What’s tricky about botulism is that there isn’t an obvious bad smell or visual clue that it has grown. With all other methods of preserving, it’s obvious when it’s gone wrong. That inability to know through our own senses is kind of creepy and turns folks off from trying. To me, it just means that I take seriously the recommendations and recipes provided.

The USDA’s National Center for Home Food Preservation is a great resource for “research based” recipes and information so you can be sure you are canning safely.

Beyond safety, research continues to find that canning is a good way to keep nutrition and make it bio-available.

To get started there is some equipment needed. The investment is very much worth it if you like it and do it for years. You’ll need: a big pot to cook in, another big pot with a canning rack inserted to hold the jars, canning jars, lids and bands, a timer, plus a set of helpful tools that might not be necessary but are worth getting: wide-mouth funnel, ladle, jar lifter, magnetic lid lifter, and bubble popper/head space measurer.

Cooking Peaches

For the bulk of my canning, I cook fruits like peaches, blueberries or strawberries in their own juices (I start with a little water to cover the bottom of the pot to keep it from burning initially) and can them from there. The peaches are sweet enough to eat straight from the can as one of my favorite winter-time desserts. I also add the peaches and berries to yogurt smoothies that I make and can add some honey then if I feel it needs it. I generally aim for 75 quarts of canned fruit a year. I often end up with extra juice after processing, so turn that into smaller jars of jelly. I make my jam and jelly with Pomona’s Pectin which has honey sweetened recipes included.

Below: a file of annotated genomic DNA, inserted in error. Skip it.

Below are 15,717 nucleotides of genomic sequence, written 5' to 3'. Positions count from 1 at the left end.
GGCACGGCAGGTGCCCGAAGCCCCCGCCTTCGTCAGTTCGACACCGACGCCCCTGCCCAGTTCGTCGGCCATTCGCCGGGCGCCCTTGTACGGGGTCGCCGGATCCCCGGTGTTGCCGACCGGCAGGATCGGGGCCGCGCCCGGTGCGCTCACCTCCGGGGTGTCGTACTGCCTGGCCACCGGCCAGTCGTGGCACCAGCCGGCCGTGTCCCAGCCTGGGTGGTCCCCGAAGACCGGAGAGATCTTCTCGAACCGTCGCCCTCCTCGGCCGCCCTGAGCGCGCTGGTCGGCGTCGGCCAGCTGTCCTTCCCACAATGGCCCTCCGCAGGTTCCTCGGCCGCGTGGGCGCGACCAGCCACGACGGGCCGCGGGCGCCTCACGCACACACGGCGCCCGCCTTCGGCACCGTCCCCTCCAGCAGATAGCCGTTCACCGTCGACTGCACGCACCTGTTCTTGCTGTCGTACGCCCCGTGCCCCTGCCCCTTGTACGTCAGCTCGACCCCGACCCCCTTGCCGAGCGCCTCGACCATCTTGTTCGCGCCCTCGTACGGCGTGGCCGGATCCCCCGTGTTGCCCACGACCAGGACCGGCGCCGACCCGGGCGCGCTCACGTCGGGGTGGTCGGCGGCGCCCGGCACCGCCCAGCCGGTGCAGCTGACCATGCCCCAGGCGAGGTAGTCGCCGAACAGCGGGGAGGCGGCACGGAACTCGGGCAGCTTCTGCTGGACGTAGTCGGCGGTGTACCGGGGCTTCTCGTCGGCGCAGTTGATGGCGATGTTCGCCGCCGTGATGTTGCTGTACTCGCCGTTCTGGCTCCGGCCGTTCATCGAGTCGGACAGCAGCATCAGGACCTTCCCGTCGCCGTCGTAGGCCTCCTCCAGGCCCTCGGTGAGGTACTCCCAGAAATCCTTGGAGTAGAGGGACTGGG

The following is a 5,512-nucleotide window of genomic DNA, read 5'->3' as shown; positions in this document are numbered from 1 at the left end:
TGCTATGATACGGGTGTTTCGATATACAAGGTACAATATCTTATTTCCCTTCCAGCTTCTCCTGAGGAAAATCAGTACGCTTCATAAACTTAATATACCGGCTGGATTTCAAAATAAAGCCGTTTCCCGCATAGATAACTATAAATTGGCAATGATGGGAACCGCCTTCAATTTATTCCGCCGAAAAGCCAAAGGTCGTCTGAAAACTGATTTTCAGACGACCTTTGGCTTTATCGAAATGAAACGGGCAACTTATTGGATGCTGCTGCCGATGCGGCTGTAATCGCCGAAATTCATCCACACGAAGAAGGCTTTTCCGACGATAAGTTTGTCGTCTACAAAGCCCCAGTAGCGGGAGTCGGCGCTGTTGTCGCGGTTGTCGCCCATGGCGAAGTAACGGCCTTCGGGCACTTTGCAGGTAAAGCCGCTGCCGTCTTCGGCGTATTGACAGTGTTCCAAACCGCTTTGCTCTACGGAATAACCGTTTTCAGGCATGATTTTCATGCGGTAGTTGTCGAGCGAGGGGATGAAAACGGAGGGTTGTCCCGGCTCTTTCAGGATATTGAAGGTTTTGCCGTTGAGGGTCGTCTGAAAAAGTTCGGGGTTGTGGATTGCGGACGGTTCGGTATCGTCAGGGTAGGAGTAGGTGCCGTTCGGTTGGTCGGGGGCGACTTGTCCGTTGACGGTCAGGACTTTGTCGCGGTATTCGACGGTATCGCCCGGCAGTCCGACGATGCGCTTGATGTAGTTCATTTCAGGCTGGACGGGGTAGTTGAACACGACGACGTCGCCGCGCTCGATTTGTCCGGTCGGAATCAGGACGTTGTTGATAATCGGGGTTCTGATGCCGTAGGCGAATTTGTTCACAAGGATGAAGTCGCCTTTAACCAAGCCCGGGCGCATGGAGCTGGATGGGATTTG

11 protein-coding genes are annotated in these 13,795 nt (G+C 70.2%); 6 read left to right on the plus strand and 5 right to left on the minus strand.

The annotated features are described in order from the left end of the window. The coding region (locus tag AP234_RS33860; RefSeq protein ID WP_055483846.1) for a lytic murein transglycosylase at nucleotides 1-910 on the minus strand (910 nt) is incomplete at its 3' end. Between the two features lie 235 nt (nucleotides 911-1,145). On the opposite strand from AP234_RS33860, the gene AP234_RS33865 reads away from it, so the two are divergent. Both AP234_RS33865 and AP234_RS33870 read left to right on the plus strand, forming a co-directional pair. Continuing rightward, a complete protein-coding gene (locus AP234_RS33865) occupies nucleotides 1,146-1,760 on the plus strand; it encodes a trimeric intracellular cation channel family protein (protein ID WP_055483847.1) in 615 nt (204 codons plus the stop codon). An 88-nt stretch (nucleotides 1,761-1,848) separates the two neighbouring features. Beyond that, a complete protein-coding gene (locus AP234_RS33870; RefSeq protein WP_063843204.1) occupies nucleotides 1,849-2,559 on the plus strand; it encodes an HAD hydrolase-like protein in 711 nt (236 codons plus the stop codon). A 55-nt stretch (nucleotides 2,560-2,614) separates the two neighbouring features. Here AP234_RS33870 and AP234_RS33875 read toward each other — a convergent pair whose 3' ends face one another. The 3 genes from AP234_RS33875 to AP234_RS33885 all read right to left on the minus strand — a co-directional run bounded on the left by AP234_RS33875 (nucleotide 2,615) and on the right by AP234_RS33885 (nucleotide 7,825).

Canned Peaches

One of Our Peach Tress

A few notes on peach canning, which I have done a lot of: I slice them but I do not bother to peel the peaches. If they are not organic, I do wash them in a baking soda solution. If you have any land, I highly recommend growing your own peaches. It’s very difficult to grow them to look good enough for market without a lot of chemical treatments, but you can grow them for yourself organically and you will not mind the cosmetic imperfections once you taste them! It has lately been shown that white peaches may not be acidic enough for safe canning, so stick to the orange varieties. I dry my white peaches instead – yum!

My biggest complaint with canning is that I am boiling a lot of water during the hot summertime making the house less comfortable. Some folks actually have outdoor kitchens for canning, but I have not gone that far. There are some items such as blueberries that I will freeze as I pick them, then wait until it cools down in the fall to process them.

The reason it is worth going through all the work is that you end up with a great, ready to use, shelf-stable for a year or more product which I don’t have to worry about in power outages. Plus, opening a can of peaches in January is like experiencing a little bit of summer when I really need it!

Canned Peaches

Canned Peaches, Full of Summer!